Diet, social life and mental activity may help prevent dementia

A study found that doing activities such as reading or playing cards, visiting friends and family, and maintaining a healthy diet may help reduce the risk of dementia.

Experts say that a combination of healthy habits boosts the chances of avoiding conditions such as Alzheimer’s disease.

Researchers in China created a chart of six beneficial behaviors, with a healthy diet considered eating at least seven out of 12 food groups (fruit, vegetables, fish, meat, dairy, salt, oil, eggs, grains, legumes, nuts, and tea).

Writing, reading, and playing cards or other games at least twice a week is another area of ​​healthy behaviour.

Other factors include abstaining from alcohol, exercising more than 150 minutes per week at a moderate intensity or more than 75 minutes at a vigorous intensity, and never smoking.

Social contact at least twice a week, such as visiting loved ones, attending meetings, or going to parties, was the sixth healthy behavior.

The researchers analyzed data from 29,000 adults who were at least 60 years old (average age 72) with normal cognitive function and were part of a The China Study of Cognition and Aging.

At the start of the study in 2009, memory function was measured using tests and people were screened for the Apoe gene, the strongest risk factor gene for Alzheimer’s disease.

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Follow-up evaluations were conducted over the next ten years.

The people in the study were analyzed according to the number of healthy behaviors they had. Those with four to six were placed in the most favorable group.

After accounting for a range of factors likely to influence the results, the researchers found that each healthy behavior was associated with a slower-than-average decline in memory over a 10-year period.

A healthy diet had the strongest effect in slowing memory decline, followed by cognitive activity (writing, reading, playing games), and then physical exercise.

People with the Apoe gene who lived generally healthy lives also experienced a slower rate of memory decline than those with Apoe who were the least healthy.

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Overall, people with better health (four to six healthy behaviors) or even average (two to three) healthy lifestyles were nearly 90 percent more likely, and about 30 percent less likely to develop dementia or mild cognitive impairment compared to with those who were less healthy. .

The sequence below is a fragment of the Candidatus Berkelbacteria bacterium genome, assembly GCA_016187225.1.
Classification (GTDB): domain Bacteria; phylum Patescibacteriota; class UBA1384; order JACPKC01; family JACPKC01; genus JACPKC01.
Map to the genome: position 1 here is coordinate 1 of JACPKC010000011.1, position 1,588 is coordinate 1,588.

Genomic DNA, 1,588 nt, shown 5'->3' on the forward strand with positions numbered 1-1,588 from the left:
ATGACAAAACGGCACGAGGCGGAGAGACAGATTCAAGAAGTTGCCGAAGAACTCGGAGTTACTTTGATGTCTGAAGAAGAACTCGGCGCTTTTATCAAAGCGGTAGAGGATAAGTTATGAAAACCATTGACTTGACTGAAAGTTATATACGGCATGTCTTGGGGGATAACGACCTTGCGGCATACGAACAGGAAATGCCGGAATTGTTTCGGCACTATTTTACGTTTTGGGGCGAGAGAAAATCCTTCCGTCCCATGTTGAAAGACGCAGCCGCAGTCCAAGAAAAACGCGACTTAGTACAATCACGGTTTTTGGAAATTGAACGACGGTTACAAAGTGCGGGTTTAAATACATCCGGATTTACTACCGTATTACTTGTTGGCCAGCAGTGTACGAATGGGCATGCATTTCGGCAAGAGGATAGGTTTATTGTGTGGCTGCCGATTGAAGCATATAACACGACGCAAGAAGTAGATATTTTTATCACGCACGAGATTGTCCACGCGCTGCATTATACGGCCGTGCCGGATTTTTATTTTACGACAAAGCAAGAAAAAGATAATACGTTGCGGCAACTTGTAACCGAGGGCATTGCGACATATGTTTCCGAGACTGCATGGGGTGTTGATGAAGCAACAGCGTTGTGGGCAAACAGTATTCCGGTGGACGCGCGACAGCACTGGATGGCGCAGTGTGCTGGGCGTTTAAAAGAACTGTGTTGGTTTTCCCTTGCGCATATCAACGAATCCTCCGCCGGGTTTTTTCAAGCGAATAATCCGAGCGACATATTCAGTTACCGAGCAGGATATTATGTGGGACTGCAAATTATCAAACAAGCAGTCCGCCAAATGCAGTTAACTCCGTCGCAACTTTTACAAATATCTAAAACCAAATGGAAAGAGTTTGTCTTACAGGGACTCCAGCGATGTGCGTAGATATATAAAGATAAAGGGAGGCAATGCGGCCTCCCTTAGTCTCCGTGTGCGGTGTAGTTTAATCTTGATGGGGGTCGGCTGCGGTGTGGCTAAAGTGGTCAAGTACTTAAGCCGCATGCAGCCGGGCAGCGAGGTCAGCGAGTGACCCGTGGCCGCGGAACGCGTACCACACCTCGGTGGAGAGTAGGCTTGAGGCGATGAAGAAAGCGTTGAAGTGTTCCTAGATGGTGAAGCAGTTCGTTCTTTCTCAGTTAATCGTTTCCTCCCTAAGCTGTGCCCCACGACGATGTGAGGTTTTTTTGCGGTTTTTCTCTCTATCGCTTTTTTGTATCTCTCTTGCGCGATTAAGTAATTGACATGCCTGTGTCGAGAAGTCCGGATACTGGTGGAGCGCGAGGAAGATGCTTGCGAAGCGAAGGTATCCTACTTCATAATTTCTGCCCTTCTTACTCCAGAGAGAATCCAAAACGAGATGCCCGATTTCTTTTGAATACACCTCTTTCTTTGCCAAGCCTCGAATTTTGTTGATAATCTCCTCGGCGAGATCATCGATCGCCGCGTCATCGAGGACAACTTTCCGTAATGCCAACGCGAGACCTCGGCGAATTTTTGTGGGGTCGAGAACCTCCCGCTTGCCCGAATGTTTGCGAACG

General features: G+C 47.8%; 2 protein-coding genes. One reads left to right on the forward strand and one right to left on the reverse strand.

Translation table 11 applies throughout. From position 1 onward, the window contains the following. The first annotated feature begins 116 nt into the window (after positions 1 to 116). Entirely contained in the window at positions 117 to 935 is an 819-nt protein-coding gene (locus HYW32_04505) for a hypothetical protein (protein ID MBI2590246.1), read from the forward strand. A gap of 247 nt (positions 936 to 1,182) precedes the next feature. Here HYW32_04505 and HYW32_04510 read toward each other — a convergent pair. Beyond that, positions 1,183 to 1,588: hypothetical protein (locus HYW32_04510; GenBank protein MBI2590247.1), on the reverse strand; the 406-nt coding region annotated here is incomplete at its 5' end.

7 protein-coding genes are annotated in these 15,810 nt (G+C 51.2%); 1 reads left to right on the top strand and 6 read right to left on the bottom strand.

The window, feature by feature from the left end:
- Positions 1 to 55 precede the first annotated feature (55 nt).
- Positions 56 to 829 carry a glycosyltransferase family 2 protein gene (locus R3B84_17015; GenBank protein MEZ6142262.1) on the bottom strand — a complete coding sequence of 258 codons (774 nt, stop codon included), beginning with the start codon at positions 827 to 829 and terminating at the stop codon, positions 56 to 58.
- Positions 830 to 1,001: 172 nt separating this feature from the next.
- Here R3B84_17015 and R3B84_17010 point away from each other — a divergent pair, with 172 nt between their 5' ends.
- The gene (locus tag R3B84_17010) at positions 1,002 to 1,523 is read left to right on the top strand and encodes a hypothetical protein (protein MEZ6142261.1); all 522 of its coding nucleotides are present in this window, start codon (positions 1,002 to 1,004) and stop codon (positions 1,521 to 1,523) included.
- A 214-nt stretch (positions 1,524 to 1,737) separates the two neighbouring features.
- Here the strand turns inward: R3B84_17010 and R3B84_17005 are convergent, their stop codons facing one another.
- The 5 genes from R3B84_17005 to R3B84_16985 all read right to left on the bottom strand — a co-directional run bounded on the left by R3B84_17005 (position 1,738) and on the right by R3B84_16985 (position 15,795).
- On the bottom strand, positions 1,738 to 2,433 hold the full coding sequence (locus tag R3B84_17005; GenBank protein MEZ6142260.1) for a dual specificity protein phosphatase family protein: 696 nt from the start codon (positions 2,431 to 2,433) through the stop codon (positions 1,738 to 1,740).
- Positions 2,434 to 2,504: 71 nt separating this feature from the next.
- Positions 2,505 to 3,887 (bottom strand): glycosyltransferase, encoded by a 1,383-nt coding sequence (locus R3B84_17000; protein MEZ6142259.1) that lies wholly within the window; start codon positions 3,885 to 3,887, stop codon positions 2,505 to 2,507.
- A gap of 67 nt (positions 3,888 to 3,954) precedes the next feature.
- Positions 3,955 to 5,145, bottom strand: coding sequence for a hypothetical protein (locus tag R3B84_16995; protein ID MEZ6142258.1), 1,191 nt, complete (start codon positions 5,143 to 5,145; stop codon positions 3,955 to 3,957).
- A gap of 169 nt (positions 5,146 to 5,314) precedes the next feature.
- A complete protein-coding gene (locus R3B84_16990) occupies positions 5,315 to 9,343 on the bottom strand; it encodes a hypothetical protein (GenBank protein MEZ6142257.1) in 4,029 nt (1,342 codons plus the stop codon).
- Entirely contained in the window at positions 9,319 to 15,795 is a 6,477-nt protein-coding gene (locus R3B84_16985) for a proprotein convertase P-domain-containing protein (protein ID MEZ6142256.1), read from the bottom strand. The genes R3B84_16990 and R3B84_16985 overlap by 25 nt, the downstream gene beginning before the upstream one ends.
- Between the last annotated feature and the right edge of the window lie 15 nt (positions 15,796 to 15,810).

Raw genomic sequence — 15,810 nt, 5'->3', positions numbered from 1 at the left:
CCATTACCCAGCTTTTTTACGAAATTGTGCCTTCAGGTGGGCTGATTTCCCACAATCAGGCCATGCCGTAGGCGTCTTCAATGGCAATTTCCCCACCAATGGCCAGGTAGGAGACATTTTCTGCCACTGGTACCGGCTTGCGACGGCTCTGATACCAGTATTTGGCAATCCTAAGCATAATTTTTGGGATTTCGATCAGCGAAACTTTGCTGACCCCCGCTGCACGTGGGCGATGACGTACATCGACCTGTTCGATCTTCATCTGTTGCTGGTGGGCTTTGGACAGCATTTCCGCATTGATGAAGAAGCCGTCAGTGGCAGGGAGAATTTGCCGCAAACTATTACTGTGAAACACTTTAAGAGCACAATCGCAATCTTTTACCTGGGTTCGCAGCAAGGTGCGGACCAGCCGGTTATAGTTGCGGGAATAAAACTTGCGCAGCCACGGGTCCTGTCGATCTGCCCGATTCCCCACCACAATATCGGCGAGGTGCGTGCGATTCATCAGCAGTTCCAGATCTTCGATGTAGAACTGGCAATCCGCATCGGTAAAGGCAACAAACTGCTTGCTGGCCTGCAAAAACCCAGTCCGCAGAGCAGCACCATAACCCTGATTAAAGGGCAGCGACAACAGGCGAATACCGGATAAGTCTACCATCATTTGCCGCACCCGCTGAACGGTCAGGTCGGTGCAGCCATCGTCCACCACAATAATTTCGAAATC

write in British Medical JournalThe team said more research was needed but concluded that “a healthy lifestyle is associated with slower memory decline, even in the presence of … Apoe”.

“Very few of us know there are steps we can all take to reduce our chances of developing dementia later in life,” said Dr Susan Mitchell, head of policy at Alzheimer’s Research UK.

“This is a well-executed study, which followed people over a long period of time, and adds to the substantial evidence that a healthy lifestyle can help support memory and thinking skills as we age.

While the genes we inherit play an important role in our chances of developing dementia as we age, this research has found a link between a healthy lifestyle and slower cognitive decline even in people who carry the major Alzheimer’s risk gene.

“So it’s not either/or… This study suggests that making lifestyle changes can help all of us reduce risk, no matter what genetic cards we’re on…

“There is no sure way to prevent dementia. No one blames themselves or takes responsibility for a disease like Alzheimer’s.

“The best we can do is improve our chances of living longer with better cognitive health.”

Alzheimer’s disease affects one in 14 people over the age of 65 and one in six people over the age of 80.

Among the experts were staff from the National Center for Neurological Disorders in Beijing.

Updated: January 25, 2023, 11:31 PM